Images 1-3 demonstrate CanarIO's live visualization of the data gathered from their fixed sensor network


Image 1 depicts a time when the city was suffering from relatively poor air quality, and we see that it is worst in the south and southwest of the city.


Image 2 shows a moment when the city at large enjoyed healthy air quality, but the CanarIO sensors in the Tunjuelito locality and the Barrio Mexico neighborhood of Ciudad Bolívar were able to register the effects of a locally contaminating process.


Image 3 shows the temporal patterns that can be visualized for each of the sensors in the network. The live monitoring data can be viewed here.


Image 4 shows data from a mobile CanarIO sensor used on a bike ride across Bogotá, showing how the presence of high emissions buses affect the air directly experienced by those who have chosen to travel the city in more ecologically sound ways. Source

Right to a healthy environment


The right to a healthy environment is recognized in Article 79 of the 1991 Political Constitution, which is also known as the “Green

Constitution.” Through their legal and public policy activism, 

CanAirIO members hope to solidify the right to clean air as an integral part of the right to a healthy environment.


The full Constitution can be read here, and an English translation here


Additionally, the CanAirIO network integrates monitoring across administrative divisions, extending into the impoverished neighboring city of Soacha, where many of the displaced people who arrive in Bogotá first settle. This allows the CanAirIO network to communicate a picture of air quality that more accurately reflects meteorological and social realities of the city and surrounding areas, in which Bogotá city proper and Soacha are closely integrated, with people and pollution moving frequently between them. However, since Soacha is constituted as a separate city, it is outside the jurisdiction of the Bogotá Secretary of Environment.  Instead, the regional environmental authority carries out the air quality monitoring, but does not make live air quality monitoring data available for Soacha's residents. 

CanAirIO has also partnered with the legal research and advocacy organization DeJusticia to hold the government accountable for instituting stricter regulations on air pollution. Together they are building a legal case claiming the right to clean air as a fundamental part of all Colombians' constitutional right to a healthy environment.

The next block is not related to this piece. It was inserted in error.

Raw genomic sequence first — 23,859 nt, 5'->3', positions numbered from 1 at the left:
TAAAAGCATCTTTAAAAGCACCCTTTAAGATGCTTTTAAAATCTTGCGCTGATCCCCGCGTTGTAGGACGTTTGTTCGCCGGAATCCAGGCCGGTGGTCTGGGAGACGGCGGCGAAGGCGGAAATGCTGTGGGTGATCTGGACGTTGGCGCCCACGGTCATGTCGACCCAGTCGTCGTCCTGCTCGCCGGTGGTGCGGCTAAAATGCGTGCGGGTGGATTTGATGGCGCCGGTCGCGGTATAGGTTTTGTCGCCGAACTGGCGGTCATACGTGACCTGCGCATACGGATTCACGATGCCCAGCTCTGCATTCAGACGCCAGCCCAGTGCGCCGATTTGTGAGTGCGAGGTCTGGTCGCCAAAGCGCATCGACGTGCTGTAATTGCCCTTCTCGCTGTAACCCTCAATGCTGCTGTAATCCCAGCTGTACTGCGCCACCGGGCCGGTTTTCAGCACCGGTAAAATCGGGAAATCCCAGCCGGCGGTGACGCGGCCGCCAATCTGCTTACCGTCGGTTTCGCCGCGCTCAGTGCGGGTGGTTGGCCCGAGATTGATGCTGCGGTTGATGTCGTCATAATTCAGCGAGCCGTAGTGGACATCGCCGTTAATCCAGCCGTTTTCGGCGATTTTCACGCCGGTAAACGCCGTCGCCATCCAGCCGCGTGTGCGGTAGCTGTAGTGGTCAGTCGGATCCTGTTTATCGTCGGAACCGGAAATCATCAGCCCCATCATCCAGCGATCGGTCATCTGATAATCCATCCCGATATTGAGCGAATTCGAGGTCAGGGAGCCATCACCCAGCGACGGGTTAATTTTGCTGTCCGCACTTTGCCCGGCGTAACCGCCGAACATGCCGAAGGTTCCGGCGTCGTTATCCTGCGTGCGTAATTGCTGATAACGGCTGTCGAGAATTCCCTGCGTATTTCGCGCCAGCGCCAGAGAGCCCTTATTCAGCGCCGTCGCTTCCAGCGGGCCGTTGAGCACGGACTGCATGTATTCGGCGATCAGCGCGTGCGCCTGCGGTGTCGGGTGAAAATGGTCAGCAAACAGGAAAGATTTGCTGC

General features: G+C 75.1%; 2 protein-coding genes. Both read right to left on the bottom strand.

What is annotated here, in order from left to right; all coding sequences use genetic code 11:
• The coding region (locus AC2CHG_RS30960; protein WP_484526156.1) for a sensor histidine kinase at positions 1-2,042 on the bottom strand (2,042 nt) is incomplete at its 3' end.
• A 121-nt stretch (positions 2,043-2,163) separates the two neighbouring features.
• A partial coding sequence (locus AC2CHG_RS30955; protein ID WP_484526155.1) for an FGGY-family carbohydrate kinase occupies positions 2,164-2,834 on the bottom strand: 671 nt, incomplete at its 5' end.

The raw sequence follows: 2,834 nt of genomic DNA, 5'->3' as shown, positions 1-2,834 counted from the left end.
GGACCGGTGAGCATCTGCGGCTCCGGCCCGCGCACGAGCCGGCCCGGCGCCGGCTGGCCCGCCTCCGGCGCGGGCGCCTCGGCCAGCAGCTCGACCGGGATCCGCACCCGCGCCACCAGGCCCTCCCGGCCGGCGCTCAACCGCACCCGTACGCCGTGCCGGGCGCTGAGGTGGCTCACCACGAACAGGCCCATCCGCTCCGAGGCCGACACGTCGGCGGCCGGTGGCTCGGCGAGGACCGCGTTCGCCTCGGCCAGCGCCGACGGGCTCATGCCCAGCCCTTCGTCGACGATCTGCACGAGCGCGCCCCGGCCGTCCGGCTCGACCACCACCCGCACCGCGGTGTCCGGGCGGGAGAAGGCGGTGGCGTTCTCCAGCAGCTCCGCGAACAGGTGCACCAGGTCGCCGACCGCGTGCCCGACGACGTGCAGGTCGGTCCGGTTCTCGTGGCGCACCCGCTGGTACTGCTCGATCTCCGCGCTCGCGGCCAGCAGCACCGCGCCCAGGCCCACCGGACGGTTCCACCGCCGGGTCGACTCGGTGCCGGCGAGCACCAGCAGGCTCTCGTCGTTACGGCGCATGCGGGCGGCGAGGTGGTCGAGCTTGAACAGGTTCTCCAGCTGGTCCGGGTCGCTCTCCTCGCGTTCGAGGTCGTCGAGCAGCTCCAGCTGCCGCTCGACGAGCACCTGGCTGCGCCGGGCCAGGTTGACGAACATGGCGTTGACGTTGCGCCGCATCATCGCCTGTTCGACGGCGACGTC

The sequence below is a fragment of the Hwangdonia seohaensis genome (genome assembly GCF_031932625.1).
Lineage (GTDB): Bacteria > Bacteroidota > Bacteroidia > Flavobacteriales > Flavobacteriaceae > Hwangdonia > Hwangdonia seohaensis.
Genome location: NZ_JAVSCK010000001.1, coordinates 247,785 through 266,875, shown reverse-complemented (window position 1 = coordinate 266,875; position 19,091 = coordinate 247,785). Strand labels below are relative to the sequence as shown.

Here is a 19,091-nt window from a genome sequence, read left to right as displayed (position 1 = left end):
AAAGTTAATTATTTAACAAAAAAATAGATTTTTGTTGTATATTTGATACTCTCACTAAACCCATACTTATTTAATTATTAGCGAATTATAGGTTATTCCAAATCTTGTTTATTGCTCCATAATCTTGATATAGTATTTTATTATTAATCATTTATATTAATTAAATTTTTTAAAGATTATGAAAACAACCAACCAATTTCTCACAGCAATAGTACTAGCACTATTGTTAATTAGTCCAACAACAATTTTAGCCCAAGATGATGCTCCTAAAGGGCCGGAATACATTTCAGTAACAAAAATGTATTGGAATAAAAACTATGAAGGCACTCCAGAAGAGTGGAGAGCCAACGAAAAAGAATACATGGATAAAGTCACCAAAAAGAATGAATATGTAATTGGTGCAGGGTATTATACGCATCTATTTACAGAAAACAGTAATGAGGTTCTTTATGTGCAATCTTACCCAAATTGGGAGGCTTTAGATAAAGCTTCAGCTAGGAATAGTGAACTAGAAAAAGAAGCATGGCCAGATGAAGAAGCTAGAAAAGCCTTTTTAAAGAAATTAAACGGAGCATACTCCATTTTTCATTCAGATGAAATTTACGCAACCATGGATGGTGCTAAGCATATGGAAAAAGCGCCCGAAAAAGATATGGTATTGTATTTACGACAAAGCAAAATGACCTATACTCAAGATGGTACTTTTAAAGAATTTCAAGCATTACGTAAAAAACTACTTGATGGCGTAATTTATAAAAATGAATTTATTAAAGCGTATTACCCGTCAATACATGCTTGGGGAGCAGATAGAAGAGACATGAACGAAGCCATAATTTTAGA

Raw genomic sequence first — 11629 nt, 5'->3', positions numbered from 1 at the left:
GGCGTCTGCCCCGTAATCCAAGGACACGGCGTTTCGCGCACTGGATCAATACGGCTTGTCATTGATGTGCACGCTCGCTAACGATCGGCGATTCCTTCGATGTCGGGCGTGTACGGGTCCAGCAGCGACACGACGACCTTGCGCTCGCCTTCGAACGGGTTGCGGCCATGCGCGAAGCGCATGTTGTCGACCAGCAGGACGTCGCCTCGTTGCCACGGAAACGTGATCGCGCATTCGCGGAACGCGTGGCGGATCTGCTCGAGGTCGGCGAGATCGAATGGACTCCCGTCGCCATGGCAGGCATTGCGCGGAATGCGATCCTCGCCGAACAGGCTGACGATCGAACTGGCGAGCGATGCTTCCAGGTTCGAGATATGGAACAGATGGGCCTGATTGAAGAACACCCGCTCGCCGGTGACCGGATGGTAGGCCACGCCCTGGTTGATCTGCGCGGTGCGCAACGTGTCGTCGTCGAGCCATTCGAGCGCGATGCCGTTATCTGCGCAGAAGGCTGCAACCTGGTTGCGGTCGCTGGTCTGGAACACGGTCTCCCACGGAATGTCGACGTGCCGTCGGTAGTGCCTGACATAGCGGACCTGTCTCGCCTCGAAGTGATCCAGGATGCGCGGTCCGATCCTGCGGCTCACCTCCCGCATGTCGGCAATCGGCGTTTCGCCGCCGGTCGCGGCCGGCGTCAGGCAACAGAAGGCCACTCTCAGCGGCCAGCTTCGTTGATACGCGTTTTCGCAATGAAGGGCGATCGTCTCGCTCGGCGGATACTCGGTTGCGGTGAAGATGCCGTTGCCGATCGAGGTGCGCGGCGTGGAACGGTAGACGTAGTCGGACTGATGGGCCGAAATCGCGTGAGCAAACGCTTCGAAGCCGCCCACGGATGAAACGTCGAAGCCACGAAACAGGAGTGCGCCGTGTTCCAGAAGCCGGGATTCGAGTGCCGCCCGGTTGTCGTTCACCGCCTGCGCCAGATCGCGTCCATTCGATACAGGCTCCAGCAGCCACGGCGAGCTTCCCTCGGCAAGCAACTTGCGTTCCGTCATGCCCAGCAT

Expansion of CanAirIO citizen initiatives

Unlike many citizen science initiatives that grow out of the academy, CanAirIO has grown from the bottom up, merging citizen concerns and expertise, and at times partnering with academics, but maintaining autonomy. The growth of the network beyond Bogotá has been equally as organic, demonstrating the ways that citizen experiences and exposures are interconnected through global phenomena, such as fossil fuel extraction, consumption, and climate change.


Interest in citizen science air monitoring initiatives has been growing in California, where climate change has brought about a prolonged and intensified wildfire season. In Northern California, a CanAirIO sensor has been used to track exposures to dangerously elevated levels of PM2.5 due to wildfires. Other groups, such as SciStarter and the All of Us California health research consortium, have helped promote CanAirIO's tutorials in the US. 


CanAirIO sensors are being used by two groups in Lima, Peru, the Círculo de Investigación INGETCAR at the Universidad Nacional Agraria La Molina and at the Universidad de Ingeniería y Tecnología. Lima suffers from air pollution problems similar to those in Bogotá where diesel transportation plays a large role.


Residents of Barrancabermeja in Santander, Colombia are using a CanAirIO mobile sensor to track exposures in the city, which is home to one of Colombia's major oil refineries. The majority of the oil used for domestic consumption is processed in the Barrancabermeja refinery.


A CanAirIO sensor was installed to help investigate the exposures by a community near the El Cerrejon coal mine in La Guajira, Colombia, the largest open pit coal mine in the world. These extractive operations have exposed local indigenous Wayyu, Afro-Colombian (Rochela), and mestizo communities to contamination in the air they breathe and their water supply.